Work begins on extending Kola NPP’s service life

9 March 2017, Week 09 Issue 850

Major renovation of the reactor units at Kola NPP in Murmansk region began last week with the goal of extending the service life and increasing the safety of the ageing plant. Unit 3 of the NPP has been turned off for 50 days. In that time, restorative annealing will be conducted on the reactor vessel. Then the remaining units will be renovated. The entire process will take 249 days.

Kola NPP provides about 60% of the power for Murmansk region and provides power to the Republic of Karelia as well. It began operating in 1973. Between 1973 and 1984, four VVER-440 reactor units were installed there with total installed electrical capacity of 1,760 MW.

In February 2016, the service life of Unit 3 was extended to 2026, after more than 100 safety upgrades were made at a cost of 1.5 billion rubles (US$25.8 million) in preparation. In 2014, Unit 4 was given a 25-year extension to 2039. Rosenergoatom reported in that year it was considering 15-year extensions at Unit 1 and Unit 2 to 2033 and 2034 respectively. The nuclear plant operator announced a tender in March 2016 for work to extend the operating life at Unit 1. Vasily Omelchuk, the director of the Kola NPP, has signalled his intention to secure further extensions for Kola’s third and fourth reactors to 2041 and 2044.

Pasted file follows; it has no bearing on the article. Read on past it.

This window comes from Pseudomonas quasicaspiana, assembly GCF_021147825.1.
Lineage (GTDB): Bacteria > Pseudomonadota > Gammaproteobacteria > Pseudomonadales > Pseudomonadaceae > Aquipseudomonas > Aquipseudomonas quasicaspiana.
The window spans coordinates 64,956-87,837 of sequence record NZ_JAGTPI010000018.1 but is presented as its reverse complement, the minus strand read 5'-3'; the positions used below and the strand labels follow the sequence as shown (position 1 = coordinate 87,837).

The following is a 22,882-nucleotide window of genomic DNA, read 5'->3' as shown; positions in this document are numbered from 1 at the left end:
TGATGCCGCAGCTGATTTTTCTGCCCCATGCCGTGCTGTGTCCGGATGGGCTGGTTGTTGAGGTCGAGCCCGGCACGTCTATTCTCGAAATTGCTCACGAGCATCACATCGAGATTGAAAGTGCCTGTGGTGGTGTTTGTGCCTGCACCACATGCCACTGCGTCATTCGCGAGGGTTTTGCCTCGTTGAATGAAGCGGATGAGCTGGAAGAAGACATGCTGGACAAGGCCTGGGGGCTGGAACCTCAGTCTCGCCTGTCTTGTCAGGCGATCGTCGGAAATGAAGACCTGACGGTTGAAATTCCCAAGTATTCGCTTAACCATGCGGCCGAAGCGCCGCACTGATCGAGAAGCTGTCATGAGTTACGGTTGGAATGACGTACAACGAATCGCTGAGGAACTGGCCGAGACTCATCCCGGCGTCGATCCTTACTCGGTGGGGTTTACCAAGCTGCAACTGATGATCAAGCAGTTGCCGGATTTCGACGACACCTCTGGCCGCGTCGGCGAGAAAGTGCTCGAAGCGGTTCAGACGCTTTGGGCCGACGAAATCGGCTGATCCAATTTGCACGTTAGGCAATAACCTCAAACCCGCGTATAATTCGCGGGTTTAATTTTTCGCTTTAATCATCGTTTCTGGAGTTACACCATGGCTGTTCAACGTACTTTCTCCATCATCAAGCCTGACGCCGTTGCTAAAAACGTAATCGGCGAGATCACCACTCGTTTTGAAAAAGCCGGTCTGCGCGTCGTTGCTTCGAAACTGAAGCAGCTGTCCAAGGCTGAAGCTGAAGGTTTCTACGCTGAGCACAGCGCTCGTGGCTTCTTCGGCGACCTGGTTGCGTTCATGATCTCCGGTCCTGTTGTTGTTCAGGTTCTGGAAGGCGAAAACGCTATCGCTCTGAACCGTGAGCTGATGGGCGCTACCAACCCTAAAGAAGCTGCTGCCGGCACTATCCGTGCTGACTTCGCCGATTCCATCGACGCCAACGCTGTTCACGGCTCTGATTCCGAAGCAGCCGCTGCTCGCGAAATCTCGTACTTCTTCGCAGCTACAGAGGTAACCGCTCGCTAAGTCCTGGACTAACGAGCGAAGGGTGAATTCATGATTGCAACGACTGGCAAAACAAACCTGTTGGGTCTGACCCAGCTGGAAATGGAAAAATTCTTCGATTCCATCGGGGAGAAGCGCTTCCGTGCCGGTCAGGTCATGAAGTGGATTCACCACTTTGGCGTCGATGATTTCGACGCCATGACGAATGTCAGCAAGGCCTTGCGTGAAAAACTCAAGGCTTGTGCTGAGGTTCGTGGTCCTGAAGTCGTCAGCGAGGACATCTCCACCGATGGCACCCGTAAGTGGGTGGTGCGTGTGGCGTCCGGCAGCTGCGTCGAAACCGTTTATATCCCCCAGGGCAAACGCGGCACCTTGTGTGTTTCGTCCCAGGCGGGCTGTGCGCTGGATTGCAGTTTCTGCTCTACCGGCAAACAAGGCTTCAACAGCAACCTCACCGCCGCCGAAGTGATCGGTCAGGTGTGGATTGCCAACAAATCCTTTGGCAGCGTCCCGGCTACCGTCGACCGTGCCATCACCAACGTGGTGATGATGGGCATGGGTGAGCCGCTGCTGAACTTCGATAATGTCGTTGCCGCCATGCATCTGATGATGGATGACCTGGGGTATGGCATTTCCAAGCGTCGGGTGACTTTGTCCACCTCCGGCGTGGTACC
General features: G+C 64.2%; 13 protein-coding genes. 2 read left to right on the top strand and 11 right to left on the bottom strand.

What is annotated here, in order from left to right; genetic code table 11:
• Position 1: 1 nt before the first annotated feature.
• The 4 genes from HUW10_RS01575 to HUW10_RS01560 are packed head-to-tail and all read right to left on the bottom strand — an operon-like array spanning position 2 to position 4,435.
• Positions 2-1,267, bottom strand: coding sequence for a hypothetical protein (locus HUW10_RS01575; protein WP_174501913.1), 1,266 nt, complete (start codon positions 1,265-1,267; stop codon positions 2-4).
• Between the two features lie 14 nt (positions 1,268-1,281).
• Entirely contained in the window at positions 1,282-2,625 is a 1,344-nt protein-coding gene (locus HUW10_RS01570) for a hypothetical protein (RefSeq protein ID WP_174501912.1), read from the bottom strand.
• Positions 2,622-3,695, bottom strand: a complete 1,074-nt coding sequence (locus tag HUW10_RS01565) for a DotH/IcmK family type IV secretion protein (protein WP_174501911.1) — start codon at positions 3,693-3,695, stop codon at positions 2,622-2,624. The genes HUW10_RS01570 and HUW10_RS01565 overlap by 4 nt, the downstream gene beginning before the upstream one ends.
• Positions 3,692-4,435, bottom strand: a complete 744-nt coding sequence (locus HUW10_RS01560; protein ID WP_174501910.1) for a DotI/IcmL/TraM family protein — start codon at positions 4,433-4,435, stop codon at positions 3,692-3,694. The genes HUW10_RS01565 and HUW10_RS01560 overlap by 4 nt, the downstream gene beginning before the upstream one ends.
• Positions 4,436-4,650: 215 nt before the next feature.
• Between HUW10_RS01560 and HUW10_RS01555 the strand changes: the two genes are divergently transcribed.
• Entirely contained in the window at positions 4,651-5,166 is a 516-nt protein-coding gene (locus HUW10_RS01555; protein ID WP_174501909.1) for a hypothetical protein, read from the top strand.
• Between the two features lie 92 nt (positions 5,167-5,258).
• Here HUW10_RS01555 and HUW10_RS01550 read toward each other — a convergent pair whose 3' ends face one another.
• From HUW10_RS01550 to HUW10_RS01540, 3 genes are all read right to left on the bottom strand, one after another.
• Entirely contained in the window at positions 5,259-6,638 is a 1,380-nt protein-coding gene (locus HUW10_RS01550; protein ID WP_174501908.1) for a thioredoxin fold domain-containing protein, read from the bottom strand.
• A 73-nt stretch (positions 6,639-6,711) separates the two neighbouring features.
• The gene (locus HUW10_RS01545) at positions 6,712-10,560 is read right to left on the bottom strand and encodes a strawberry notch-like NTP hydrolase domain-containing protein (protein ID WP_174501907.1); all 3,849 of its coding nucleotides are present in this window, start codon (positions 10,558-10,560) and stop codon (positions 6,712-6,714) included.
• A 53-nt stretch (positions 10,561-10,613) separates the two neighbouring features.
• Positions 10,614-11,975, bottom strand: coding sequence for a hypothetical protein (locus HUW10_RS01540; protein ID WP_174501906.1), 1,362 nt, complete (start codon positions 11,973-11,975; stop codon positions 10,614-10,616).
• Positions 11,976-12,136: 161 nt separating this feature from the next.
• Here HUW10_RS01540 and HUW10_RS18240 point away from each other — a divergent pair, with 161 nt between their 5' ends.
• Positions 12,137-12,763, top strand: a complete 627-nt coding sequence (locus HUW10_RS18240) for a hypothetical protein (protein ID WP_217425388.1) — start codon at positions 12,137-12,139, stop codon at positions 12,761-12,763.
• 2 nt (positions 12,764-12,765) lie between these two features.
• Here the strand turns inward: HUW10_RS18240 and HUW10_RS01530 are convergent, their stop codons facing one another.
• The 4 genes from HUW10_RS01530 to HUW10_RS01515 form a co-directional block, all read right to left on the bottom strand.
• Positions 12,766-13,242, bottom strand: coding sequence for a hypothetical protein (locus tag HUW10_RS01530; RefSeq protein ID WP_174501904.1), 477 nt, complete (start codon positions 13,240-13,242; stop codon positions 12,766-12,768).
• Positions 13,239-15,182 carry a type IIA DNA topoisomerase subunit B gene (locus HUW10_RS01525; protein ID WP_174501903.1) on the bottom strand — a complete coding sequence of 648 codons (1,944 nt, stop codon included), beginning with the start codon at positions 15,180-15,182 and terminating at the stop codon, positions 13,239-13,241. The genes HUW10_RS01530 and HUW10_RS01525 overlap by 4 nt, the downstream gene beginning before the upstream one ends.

The Kola NPP produced 997,200 MWh of electricity in February, an increase of 55,900 MWh year on year.

In 2013, the Murmansk regional government announced that it had applied for federal support to build a second Kola NPP. There was a risk, it said, of an energy crisis in the region in 2018-2019, when units 1 and 2 are being renovated.

The plant’s administration announced plans at the end of last year to raise the output of unit 3 to 107% of its capacity. The Bellona organisation objected to that move, expressing doubts about the safety of the plant and claiming that the region had an energy surplus of 400-500 MW, while the nearby HPP, one of 17 in the region, was running at 50% capacity.

Bellona attributed the high energy production to the region’s long-time hopes of using excess capacity to attract an energy-intensive industrial investor.

Joseph Murphy

Edited by

Joseph Murphy


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